• The Virginia Company of London, in which Dale owned shares, appointed him the colony's marshal, or the army officer in charge of discipline and order. The company also designated him deputy, or acting, governor in the event that both the governor, Thomas West, baron De La Warr, and the lieutenant governor, Sir Thomas Gates, were absent from Virginia. Dale and about 300 well-armed soldiers reached the colony in May 1611. He immediately issued orders to erect palisades at the James River settlements to secure them from attack. With De La Warr and Gates both out of the colony, Dale was acting governor until Gates returned in August 1611. Dale was a member of the governor's Council after March 1612 and was acting governor again from March 1614 to April 1616.
  • On June 22, 1611, Dale issued military regulations under which his soldiers were to act while in Virginia. They supplemented civil orders that De La Warr and Gates had promulgated in 1610 at the company's direction. In 1612 the combined orders were printed in London with the title For The Colony in Virginea Britannia. Lawes Divine, Morall and Martiall, &c. The civil orders prescribed severe corporal punishment or death for many infractions, as did Dale's military code. Although sharply criticized for governing Virginia by brutal martial law, Dale did not hesitate to impose the severe penalties specified by the codes, including forced labor, capital punishment, and condemning a man who stole food to be tied to a tree and left to starve to death as a warning to others. The civilian and military regulations, harsh as they were, were not notably more severe than the orders that other English officers imposed in Ireland and elsewhere, and by the standards of the time the soldiers and many of the residents of Virginia were not all entitled to the protections of the common law.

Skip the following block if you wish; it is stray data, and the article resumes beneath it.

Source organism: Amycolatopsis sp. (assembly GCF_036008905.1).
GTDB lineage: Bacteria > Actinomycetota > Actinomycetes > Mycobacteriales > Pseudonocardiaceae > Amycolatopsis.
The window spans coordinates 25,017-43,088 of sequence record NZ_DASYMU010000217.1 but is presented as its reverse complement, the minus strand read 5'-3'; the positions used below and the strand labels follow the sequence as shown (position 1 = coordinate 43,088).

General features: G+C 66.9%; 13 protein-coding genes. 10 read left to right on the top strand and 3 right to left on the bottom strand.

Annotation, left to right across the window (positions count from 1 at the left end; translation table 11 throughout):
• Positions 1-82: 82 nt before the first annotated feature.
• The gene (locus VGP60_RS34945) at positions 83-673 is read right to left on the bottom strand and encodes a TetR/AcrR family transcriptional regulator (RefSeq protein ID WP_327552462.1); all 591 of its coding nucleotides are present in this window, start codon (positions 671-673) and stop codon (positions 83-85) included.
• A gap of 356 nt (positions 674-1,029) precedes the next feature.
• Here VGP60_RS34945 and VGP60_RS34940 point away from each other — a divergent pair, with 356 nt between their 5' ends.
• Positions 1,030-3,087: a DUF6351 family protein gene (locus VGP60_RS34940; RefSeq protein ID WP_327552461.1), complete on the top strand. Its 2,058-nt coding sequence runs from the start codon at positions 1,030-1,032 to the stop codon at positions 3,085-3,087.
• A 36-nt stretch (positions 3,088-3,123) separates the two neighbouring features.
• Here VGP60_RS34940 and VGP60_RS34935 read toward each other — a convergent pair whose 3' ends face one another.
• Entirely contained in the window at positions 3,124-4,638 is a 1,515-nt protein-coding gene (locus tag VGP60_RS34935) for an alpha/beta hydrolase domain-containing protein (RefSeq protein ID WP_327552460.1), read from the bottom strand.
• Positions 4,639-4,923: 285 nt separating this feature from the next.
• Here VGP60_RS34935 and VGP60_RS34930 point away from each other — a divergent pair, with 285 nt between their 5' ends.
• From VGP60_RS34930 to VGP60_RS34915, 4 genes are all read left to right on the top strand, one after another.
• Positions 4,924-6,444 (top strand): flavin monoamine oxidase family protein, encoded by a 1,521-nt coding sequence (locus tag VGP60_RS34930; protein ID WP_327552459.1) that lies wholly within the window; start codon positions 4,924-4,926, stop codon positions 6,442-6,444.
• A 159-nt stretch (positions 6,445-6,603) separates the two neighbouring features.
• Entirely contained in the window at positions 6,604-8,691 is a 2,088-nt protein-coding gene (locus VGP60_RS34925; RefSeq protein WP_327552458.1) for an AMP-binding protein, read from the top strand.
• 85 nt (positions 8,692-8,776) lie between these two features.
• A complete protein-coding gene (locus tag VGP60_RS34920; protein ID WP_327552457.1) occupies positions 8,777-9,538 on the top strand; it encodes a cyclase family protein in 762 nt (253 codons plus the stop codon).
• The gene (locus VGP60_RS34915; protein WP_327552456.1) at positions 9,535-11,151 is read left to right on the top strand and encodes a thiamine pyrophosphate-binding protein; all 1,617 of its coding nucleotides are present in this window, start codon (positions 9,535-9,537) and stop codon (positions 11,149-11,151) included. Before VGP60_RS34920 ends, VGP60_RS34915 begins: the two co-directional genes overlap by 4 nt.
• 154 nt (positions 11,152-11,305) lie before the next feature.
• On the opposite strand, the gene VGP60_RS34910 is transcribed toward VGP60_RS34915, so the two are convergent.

• Dale's imposition of discipline and his directions for organizing necessary work converted the fractious, inefficient colony into a reasonably well-run military and commercial outpost. As soon as he arrived, Dale ordered men to sow grain and tend the large stock of cattle and swine that the company had sent to Virginia. In June 1611 he attacked and defeated the Nansemond Indians and burned their towns. Later in the summer he marched against Indians farther up the James River and established a settlement on a bluff that he called the City of Henrico, or Henricus, in honor of his patron Prince Henry. In December, Dale attacked the Appamattuck towns in that vicinity and later founded on their land the settlement known as Bermuda Hundred. After Samuel Argall, later deputy governor of Virginia, captured Pocahontas early in 1613, Dale held her as a guarantee of peace with her father, Powhatan. Dale and Alexander Whitaker, the minister at Jamestown and Henricus, directed her conversion to Christianity, and in 1614 Dale assented to her marriage to John Rolfe.